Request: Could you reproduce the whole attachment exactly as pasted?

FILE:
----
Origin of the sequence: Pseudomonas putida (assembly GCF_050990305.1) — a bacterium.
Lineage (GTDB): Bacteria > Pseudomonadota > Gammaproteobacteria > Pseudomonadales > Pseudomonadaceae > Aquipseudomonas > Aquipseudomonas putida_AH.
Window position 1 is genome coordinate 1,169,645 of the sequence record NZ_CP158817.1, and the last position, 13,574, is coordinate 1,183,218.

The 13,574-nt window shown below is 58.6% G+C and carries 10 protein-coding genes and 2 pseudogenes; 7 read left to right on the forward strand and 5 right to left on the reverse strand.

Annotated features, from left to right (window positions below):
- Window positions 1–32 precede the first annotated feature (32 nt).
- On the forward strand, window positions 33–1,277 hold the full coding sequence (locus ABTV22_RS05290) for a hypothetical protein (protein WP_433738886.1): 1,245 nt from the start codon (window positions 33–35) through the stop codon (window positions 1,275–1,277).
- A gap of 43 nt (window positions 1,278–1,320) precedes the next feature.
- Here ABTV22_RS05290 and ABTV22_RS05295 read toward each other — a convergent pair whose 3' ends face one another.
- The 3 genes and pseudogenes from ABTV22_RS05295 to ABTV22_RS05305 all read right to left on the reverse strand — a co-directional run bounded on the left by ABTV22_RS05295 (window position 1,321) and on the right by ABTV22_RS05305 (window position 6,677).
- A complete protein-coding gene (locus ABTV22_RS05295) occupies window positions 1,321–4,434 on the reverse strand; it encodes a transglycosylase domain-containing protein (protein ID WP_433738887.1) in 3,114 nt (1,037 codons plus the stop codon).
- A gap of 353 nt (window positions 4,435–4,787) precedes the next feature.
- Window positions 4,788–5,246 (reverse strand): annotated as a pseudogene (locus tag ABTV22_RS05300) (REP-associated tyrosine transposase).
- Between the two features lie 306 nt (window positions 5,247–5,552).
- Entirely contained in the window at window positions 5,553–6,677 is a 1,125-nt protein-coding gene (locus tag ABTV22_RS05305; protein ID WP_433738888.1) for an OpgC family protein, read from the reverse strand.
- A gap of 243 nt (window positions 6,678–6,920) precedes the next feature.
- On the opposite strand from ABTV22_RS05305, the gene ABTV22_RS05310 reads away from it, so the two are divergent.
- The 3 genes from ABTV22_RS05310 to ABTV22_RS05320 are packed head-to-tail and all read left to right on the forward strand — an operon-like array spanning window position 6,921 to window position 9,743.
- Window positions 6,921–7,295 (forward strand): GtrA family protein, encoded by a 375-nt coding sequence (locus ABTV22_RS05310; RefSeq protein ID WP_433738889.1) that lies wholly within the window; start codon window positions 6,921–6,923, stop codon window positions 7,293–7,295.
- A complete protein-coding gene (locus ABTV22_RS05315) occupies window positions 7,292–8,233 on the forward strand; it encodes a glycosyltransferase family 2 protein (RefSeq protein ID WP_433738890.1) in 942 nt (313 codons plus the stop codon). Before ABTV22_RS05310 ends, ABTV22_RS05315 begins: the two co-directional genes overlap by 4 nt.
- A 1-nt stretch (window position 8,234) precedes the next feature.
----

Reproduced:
Origin of the sequence: Pseudomonas putida (assembly GCF_050990305.1) — a bacterium.
Lineage (GTDB): Bacteria > Pseudomonadota > Gammaproteobacteria > Pseudomonadales > Pseudomonadaceae > Aquipseudomonas > Aquipseudomonas putida_AH.
Window position 1 is genome coordinate 1,169,645 of the sequence record NZ_CP158817.1, and the last position, 13,574, is coordinate 1,183,218.

The 13,574-nt window shown below is 58.6% G+C and carries 10 protein-coding genes and 2 pseudogenes; 7 read left to right on the forward strand and 5 right to left on the reverse strand.

Annotated features, from left to right (window positions below):
- Window positions 1–32 precede the first annotated feature (32 nt).
- On the forward strand, window positions 33–1,277 hold the full coding sequence (locus ABTV22_RS05290) for a hypothetical protein (protein WP_433738886.1): 1,245 nt from the start codon (window positions 33–35) through the stop codon (window positions 1,275–1,277).
- A gap of 43 nt (window positions 1,278–1,320) precedes the next feature.
- Here ABTV22_RS05290 and ABTV22_RS05295 read toward each other — a convergent pair whose 3' ends face one another.
- The 3 genes and pseudogenes from ABTV22_RS05295 to ABTV22_RS05305 all read right to left on the reverse strand — a co-directional run bounded on the left by ABTV22_RS05295 (window position 1,321) and on the right by ABTV22_RS05305 (window position 6,677).
- A complete protein-coding gene (locus ABTV22_RS05295) occupies window positions 1,321–4,434 on the reverse strand; it encodes a transglycosylase domain-containing protein (protein ID WP_433738887.1) in 3,114 nt (1,037 codons plus the stop codon).
- A gap of 353 nt (window positions 4,435–4,787) precedes the next feature.
- Window positions 4,788–5,246 (reverse strand): annotated as a pseudogene (locus tag ABTV22_RS05300) (REP-associated tyrosine transposase).
- Between the two features lie 306 nt (window positions 5,247–5,552).
- Entirely contained in the window at window positions 5,553–6,677 is a 1,125-nt protein-coding gene (locus tag ABTV22_RS05305; protein ID WP_433738888.1) for an OpgC family protein, read from the reverse strand.
- A gap of 243 nt (window positions 6,678–6,920) precedes the next feature.
- On the opposite strand from ABTV22_RS05305, the gene ABTV22_RS05310 reads away from it, so the two are divergent.
- The 3 genes from ABTV22_RS05310 to ABTV22_RS05320 are packed head-to-tail and all read left to right on the forward strand — an operon-like array spanning window position 6,921 to window position 9,743.
- Window positions 6,921–7,295 (forward strand): GtrA family protein, encoded by a 375-nt coding sequence (locus ABTV22_RS05310; RefSeq protein ID WP_433738889.1) that lies wholly within the window; start codon window positions 6,921–6,923, stop codon window positions 7,293–7,295.
- A complete protein-coding gene (locus ABTV22_RS05315) occupies window positions 7,292–8,233 on the forward strand; it encodes a glycosyltransferase family 2 protein (RefSeq protein ID WP_433738890.1) in 942 nt (313 codons plus the stop codon). Before ABTV22_RS05310 ends, ABTV22_RS05315 begins: the two co-directional genes overlap by 4 nt.
- A 1-nt stretch (window position 8,234) precedes the next feature.